As Columbia's chief academic officer, the provost takes part in all major administrative decisions alongside the University president and the senior executive vice president. While the three officers' positions within the larger University framework are stable, the power dynamics of the three-part relationship remain fluid, and depend in large part on the individuls who occupy the office. The precise nature of many administrative decisions involving the three top offices is opaque, even to other administrators, but nominally, the provost and the senior executive vice president represent the often-clashing interests of academics and budgeting to the University president.
As we understand it, this relationship is most productive when the provost and senior executive vice president can clash while synthesizing both academic and non-academic interests dynamically. Disagreement is necessary, and the administrative structure calls for forceful and vocal individuals.
From the little information available, it seems that Senior Executive Vice President Robert Kasdin fills that influential role promoting the University's non-academic interests. But we, like the many faculty members and students, know few details about Kasdin's particular job requirements—he is not responsible for academic affairs that are more immediately relevant to students and faculty, and as a result, is less visible to us.
Of more interest to us is the role of the provost. Having a strong provost is in the best interests of the faculty and students, ensuring that their concerns are taken into consideration by top administrators. Given the undefined and shifting roles of the president, provost, and senior executive vice president, there is huge potential for Coatsworth to shape his office in the coming years. We hope to see the office of the provost grow and to see a healthy relationship emerge between it and the office of the senior executive vice president.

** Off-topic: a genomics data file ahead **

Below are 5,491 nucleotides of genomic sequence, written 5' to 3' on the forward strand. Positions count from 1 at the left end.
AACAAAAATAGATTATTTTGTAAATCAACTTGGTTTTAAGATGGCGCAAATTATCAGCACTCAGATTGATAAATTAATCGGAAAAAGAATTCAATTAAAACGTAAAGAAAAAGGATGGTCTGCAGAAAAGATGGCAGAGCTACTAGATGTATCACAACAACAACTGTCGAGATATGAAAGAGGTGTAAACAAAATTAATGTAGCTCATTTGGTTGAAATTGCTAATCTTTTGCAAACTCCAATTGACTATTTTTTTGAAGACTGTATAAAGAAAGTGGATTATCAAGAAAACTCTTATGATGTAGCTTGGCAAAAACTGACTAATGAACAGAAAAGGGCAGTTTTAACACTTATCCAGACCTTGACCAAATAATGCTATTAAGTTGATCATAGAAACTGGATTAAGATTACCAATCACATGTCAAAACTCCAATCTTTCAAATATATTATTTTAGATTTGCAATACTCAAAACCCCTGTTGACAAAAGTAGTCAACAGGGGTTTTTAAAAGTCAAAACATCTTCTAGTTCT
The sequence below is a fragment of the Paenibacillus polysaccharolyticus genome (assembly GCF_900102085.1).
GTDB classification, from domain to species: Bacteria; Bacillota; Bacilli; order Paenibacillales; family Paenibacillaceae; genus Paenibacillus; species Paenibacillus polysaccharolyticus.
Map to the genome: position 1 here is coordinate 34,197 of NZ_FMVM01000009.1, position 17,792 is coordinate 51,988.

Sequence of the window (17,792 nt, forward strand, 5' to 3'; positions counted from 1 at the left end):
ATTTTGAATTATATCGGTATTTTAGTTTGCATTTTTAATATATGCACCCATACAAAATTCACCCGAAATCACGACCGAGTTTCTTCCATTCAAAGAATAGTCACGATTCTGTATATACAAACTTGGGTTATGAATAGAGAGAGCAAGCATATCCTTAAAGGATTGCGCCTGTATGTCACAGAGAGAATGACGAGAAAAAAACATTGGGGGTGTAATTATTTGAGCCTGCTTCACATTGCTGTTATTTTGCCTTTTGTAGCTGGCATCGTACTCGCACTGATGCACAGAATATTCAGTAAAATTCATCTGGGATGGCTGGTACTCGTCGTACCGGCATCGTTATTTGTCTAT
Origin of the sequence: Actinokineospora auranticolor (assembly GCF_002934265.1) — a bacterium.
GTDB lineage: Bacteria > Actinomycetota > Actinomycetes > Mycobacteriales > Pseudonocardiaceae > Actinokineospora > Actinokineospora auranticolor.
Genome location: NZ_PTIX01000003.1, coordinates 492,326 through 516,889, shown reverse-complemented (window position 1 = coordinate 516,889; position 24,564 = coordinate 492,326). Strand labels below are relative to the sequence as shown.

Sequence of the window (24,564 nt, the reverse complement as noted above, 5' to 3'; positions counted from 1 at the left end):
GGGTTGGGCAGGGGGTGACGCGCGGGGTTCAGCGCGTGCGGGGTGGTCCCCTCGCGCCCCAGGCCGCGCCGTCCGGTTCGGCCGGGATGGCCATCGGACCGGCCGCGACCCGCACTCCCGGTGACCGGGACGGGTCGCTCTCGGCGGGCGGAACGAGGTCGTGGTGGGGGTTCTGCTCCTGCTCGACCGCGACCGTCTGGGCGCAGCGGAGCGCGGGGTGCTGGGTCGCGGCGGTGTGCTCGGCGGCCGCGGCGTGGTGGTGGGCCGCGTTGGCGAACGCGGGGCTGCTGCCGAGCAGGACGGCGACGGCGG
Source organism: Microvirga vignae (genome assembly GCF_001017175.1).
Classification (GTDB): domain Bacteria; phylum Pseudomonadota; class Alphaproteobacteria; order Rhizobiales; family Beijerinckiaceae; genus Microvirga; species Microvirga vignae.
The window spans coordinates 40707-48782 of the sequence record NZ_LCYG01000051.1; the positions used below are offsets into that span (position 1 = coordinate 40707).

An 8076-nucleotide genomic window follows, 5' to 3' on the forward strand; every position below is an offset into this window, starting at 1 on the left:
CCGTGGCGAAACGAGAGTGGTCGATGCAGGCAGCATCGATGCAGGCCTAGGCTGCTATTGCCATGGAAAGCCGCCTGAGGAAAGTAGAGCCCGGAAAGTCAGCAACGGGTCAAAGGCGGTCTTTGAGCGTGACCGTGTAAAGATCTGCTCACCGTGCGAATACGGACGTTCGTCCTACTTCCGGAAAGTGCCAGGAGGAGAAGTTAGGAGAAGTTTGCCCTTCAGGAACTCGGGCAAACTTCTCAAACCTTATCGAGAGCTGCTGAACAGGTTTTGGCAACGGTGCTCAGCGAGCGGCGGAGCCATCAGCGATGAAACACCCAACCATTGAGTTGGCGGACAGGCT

This office's growth will be most meaningful if Coatsworth engages with the faculty and students he must represent. Although his predecessor, Claude Steele, assumed the office directly after leaving Stanford, every other provost in the past 50 years had been appointed from within the Columbia faculty. Coatsworth was appointed from within Columbia's ranks, but his time here has been relatively short and has mostly been spent as an administrator. He must make an effort to understand the culture of the Columbia faculty and interact with the students.
Coatsworth must know that faculty and students have little interest in the details of executive decision-making at Columbia, but do care enormously about issues such as Columbia's academic quality and the campus expansion in Manhattanville. The two initiatives are intertwined, and choosing a priority from between the two does not have to be a zero-sum game. All the same, though, a strong provost should represent the interests of current faculty and students. As University President Lee Bollinger has prioritized Manhattanville as his administrative legacy, the provost has a responsibility to ensure that more immediate academic interests are not unduly burdened.
Coatsworth has enormous potential to transform the office of the provost in the next few years. While we have no reason to suspect that Bollinger or Kasdin wants anything but progress for the University's academic goals, their offices—Kasdin's especially—serve different roles. A strong administration demands a spirited provost who vocally represents academic interests. We hope Coatsworth will fill that role.